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EFF in the News

EFF in the News

February 8, 2012
boingboing

The Electronic Frontier Foundation has selected some of the best submissions from the Copyright Office's review of whether it should continue to be legal in the USA to "jailbreak" your devices in order to make them more suited to their needs. In this post, we hear from a deaf man who jailbreaks his phone so that he can use it as an assistive device at work; a military worker in Kuwait who jailbreaks his phone so he can quickly access the flashlight function to scare off dangerous wildlife near the base; and a nurse whose jailbroken device allows her to "track my performance, treatments used on patients, and the effects of those treatments, much faster with customizations that are not available on a device that is not jailbroken."

February 8, 2012
Reuters

But Cox wasn't done fighting yet. She sought a new trial in January. The Electronic Frontier Foundation (EFF) also filed an amicus brief in support of her case. They argued that the award against Cox should be overturned in the interest of free speech.

February 8, 2012
CaliforniaWatch.org

The Electronic Frontier Foundation and others counter that attempts to mandate data retention, as it’s known, are shot through with shortsightedness. They say such sensitive private information could be leaked accidentally by companies, IP addresses are not always reliable enough to identify perpetrators, and web users could be “chilled” into dodging sites that contain unpopular political opinions or discuss potentially embarrassing medical conditions. 

February 7, 2012
DenverPost.com

Maintaining multiple Google accounts, though, can be "a somewhat laborious process," the Electronic Frontier Foundation wrote in a blog post last week.

"To help users who wish to keep separate accounts, Google should make the process simpler and easier," the digital rights group said.

February 7, 2012
CNN.com

"It looks like Twitter built it, and they came," said Eva Galperin, an activist with the Electronic Frontier Foundation, which defends free speech and privacy online.

As far as she knows, the Brazil case represents the first time a government has sought to make Twitter delete content since the company announced it would do so in countries that require it.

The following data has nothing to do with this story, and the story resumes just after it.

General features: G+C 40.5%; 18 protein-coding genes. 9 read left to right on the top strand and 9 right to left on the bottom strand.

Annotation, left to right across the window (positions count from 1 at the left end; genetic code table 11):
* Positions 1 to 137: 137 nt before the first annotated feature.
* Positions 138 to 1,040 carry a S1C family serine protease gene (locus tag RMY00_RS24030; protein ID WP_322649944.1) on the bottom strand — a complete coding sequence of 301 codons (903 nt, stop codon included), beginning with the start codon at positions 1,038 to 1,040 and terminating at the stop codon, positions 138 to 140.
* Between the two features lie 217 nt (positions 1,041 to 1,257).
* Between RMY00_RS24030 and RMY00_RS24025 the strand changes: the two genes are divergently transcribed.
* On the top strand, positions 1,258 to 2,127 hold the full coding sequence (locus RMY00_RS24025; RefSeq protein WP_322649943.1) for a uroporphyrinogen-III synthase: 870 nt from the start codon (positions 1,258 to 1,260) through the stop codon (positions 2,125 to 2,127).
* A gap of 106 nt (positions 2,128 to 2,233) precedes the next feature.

February 7, 2012
Washington Times

The Electronic Frontier Foundation also is “concerned about the implications for surveillance by government agencies,” said attorney Jennifer Lynch.

February 7, 2012
boingboing

To highlight the need for a jailbreaking exemption, EFF has made this video showing how Sony shipped its PlayStation 3 with the promise that users could run GNU/Linux on it, a promise that was taken up by many purchasers, including the USAF, who used a room full of PS3s running Linux to make a clustered supercomputer. But Sony changed its mind and revoked the feature after the fact and began to actively pursue legal penalties against researchers who attempted to restore it.

February 6, 2012
The Verge

11
inShar
A coalition of 75 groups including Reddit, Mozilla, the Electronic Frontier Foundation, Public Knowledge, Open Congress, and Human Rights Watch, have sent an open letter to Congress asking it to put the brakes on intellectual property lawmaking in the wake of the massive backlash against the Stop Online Piracy Act (SOPA) and the Protect-IP Act (PIPA).

February 6, 2012
Bloomberg Businessweek

EFF Called ‘Radical Interest Group’ by Adult Film Maker

The Electronic Frontier Foundation, a San Francisco-based digital-rights group, was characterized as a “radical interest group” in a court filing by a maker of adult films.

Hard Drive Products Inc. sued 1,495 unidentified defendants in federal court in Washington in September. The suit was related to the defendants’ alleged unauthorized use of the film “Amateur Allure -- MaeLynn” through the BitTorrent file- sharing protocol.

February 6, 2012
Macworld

The email list included members of Fight for the Future, Public Knowledge, CDT, the Electronic Frontier Foundation, the Free Software Foundation, Mozilla and Demand Progress, a liberal civil liberties group, participants said.

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